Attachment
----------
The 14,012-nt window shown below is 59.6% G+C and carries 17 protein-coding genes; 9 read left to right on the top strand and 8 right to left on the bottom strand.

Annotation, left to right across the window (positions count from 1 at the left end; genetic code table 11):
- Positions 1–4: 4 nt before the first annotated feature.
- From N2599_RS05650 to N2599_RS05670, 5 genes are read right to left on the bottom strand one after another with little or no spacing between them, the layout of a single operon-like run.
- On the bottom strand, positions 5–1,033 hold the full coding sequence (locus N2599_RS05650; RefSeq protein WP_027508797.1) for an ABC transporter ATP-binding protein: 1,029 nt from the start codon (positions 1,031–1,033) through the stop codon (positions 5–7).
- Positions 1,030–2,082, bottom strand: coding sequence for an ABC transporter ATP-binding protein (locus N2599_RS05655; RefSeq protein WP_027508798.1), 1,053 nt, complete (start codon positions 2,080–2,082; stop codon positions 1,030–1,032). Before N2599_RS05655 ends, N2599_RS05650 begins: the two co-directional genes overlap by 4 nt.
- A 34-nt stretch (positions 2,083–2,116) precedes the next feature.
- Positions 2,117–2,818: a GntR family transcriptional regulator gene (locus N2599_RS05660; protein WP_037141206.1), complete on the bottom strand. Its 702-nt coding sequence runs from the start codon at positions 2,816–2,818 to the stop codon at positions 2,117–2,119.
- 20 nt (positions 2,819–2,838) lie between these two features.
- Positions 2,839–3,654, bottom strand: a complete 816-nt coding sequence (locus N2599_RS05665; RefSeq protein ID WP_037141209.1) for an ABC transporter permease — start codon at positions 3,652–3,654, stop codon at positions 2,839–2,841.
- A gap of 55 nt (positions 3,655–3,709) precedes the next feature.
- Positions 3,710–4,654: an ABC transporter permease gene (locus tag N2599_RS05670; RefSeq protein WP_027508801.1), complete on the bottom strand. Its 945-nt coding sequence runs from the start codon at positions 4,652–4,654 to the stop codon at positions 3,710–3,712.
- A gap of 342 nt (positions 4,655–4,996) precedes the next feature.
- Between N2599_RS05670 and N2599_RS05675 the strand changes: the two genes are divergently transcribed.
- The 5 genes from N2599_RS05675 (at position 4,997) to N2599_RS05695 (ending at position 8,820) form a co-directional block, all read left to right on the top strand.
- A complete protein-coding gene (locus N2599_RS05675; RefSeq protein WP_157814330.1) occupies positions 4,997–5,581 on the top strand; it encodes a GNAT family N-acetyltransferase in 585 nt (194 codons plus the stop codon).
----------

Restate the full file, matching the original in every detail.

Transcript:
The 14,012-nt window shown below is 59.6% G+C and carries 17 protein-coding genes; 9 read left to right on the top strand and 8 right to left on the bottom strand.

Annotation, left to right across the window (positions count from 1 at the left end; genetic code table 11):
- Positions 1–4: 4 nt before the first annotated feature.
- From N2599_RS05650 to N2599_RS05670, 5 genes are read right to left on the bottom strand one after another with little or no spacing between them, the layout of a single operon-like run.
- On the bottom strand, positions 5–1,033 hold the full coding sequence (locus N2599_RS05650; RefSeq protein WP_027508797.1) for an ABC transporter ATP-binding protein: 1,029 nt from the start codon (positions 1,031–1,033) through the stop codon (positions 5–7).
- Positions 1,030–2,082, bottom strand: coding sequence for an ABC transporter ATP-binding protein (locus N2599_RS05655; RefSeq protein WP_027508798.1), 1,053 nt, complete (start codon positions 2,080–2,082; stop codon positions 1,030–1,032). Before N2599_RS05655 ends, N2599_RS05650 begins: the two co-directional genes overlap by 4 nt.
- A 34-nt stretch (positions 2,083–2,116) precedes the next feature.
- Positions 2,117–2,818: a GntR family transcriptional regulator gene (locus N2599_RS05660; protein WP_037141206.1), complete on the bottom strand. Its 702-nt coding sequence runs from the start codon at positions 2,816–2,818 to the stop codon at positions 2,117–2,119.
- 20 nt (positions 2,819–2,838) lie between these two features.
- Positions 2,839–3,654, bottom strand: a complete 816-nt coding sequence (locus N2599_RS05665; RefSeq protein ID WP_037141209.1) for an ABC transporter permease — start codon at positions 3,652–3,654, stop codon at positions 2,839–2,841.
- A gap of 55 nt (positions 3,655–3,709) precedes the next feature.
- Positions 3,710–4,654: an ABC transporter permease gene (locus tag N2599_RS05670; RefSeq protein WP_027508801.1), complete on the bottom strand. Its 945-nt coding sequence runs from the start codon at positions 4,652–4,654 to the stop codon at positions 3,710–3,712.
- A gap of 342 nt (positions 4,655–4,996) precedes the next feature.
- Between N2599_RS05670 and N2599_RS05675 the strand changes: the two genes are divergently transcribed.
- The 5 genes from N2599_RS05675 (at position 4,997) to N2599_RS05695 (ending at position 8,820) form a co-directional block, all read left to right on the top strand.
- A complete protein-coding gene (locus N2599_RS05675; RefSeq protein WP_157814330.1) occupies positions 4,997–5,581 on the top strand; it encodes a GNAT family N-acetyltransferase in 585 nt (194 codons plus the stop codon).